Become a House Stager
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This article was excerpted from Weekend Entrepreneur: 101 Great Ways to Earn Extra Cash, available from Entrepreneur Press.
Have you ever been inside a house for sale, and although you liked the house itself, the furnishings and decorating gave you the willies? Some real estate agents insist that empty houses sell better, because they allow prospective buyers to see themselves living in the space when it isn't cluttered with the current owner's things. Less is more when it comes to staging a house for sale, and an objective eye can help cut through the clutter that the longtime owner can't see anymore.
But a few tasteful pieces of furniture can set the tone, and that's when a house stager gets involved. Terry L. Cardon formed her business, TLC Home Staging, to work with real estate agents to rescue hopelessly decorated houses by staging them to look livable. Sometimes houses are staged while the owners are still living there, but more often the houses are empty.
For several years, Cardon had been staging houses informally, helping out when friends and family were selling a house. She seemed to have a real knack for it. With the encouragement of local real estate agents, she finally took the step and began to do it professionally.
What does it take to be a house stager? You'll need at least a good sense of design, but formal interior design experience is best. Caroline Benard decided to start her house staging service after years of interior decorating for high-end clients. She wanted a business that allowed her to spend more time with her children.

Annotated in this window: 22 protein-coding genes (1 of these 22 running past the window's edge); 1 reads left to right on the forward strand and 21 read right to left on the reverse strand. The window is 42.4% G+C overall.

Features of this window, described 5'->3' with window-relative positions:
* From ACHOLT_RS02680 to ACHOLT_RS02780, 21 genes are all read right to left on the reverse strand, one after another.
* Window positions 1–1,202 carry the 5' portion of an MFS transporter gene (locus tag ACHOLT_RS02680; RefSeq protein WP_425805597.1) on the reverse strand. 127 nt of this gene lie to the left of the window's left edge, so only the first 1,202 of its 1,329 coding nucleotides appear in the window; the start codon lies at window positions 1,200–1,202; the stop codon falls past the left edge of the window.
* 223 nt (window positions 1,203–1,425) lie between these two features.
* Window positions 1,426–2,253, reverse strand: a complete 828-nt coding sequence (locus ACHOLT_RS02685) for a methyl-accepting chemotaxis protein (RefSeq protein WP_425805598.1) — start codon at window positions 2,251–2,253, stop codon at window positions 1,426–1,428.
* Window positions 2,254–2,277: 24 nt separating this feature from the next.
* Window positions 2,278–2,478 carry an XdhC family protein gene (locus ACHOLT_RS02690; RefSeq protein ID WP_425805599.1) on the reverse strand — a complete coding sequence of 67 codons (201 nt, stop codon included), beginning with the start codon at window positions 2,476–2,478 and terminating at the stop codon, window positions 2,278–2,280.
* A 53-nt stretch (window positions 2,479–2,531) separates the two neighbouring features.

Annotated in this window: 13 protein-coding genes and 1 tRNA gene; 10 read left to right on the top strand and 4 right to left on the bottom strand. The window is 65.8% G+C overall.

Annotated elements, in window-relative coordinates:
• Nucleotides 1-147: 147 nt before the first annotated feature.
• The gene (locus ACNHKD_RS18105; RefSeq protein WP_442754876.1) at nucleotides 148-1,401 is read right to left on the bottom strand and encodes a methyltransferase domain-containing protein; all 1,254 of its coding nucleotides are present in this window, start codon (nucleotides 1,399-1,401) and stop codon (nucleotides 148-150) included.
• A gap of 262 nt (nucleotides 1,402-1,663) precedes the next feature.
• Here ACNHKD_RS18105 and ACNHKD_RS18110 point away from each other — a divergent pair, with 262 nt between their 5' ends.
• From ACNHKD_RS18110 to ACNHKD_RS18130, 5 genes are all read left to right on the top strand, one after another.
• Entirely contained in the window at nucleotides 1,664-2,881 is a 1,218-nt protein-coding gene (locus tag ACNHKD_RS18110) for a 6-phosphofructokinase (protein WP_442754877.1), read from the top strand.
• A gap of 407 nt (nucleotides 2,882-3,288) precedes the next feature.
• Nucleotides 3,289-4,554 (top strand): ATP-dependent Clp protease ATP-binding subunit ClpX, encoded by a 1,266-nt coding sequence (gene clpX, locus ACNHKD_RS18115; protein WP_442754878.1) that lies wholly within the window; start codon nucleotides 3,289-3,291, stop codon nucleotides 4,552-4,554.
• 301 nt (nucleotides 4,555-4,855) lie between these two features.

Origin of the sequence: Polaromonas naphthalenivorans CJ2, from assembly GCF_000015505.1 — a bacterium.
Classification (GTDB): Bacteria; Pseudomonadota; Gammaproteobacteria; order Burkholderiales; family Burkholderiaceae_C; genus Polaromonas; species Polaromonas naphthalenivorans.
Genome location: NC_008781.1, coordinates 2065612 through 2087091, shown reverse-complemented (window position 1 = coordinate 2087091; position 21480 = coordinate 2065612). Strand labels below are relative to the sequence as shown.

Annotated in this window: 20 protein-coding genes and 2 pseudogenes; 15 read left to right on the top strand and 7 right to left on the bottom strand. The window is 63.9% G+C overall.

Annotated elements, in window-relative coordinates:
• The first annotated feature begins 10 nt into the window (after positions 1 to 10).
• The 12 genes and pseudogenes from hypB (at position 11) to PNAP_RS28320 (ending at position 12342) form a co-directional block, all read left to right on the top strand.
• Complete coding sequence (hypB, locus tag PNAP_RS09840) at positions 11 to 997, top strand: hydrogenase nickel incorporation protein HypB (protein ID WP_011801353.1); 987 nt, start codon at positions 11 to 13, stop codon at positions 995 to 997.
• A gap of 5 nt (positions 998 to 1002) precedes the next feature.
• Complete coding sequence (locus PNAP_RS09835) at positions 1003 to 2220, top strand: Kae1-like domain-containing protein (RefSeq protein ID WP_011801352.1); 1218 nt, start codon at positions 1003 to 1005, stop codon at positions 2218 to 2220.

You'll need to own the pieces that you use to stage. Buying an extra set of high-end furniture that can be moved from house to house to house is a big investment for anyone. Another way of handling the furniture would be to strike a deal with a local furniture company so that you use their furniture on a casual loan basis and credit them with large signage throughout the house. Where do your clients come from? Stop in whenever you see a "for sale by owner" sign and offer your services. Network with local real estate agencies and let them know what you can do for them.
What can you expect to make as a house stager? Like realtors, some house stagers set their price as a percentage of the home's sales price, often around 1.5 percent. Others bid out each job according to how much work needs to be done. By asking realtors, you should get a better feel for what the market can bear in your area, but charging $1,000 to come in and stage a home isn't out of the question.
For more ideas on businesses you can start on the weekend, read Weekend Entrepreneur: 101 Great Ways to Earn Extra Cash.
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